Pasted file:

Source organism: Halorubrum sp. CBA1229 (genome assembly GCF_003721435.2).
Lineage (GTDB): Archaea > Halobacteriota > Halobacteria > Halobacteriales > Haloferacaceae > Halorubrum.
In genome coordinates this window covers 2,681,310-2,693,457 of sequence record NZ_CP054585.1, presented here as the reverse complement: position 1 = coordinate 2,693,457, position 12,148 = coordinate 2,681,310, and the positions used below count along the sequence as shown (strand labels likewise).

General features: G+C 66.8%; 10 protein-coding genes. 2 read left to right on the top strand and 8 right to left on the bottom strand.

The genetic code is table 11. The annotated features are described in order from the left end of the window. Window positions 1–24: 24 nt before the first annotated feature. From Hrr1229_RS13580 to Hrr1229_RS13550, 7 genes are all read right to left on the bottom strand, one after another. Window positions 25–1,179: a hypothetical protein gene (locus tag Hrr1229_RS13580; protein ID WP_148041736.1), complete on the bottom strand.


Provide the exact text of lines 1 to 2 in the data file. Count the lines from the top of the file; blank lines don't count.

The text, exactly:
Source organism: Halorubrum sp. CBA1229 (genome assembly GCF_003721435.2).
Lineage (GTDB): Archaea > Halobacteriota > Halobacteria > Halobacteriales > Haloferacaceae > Halorubrum.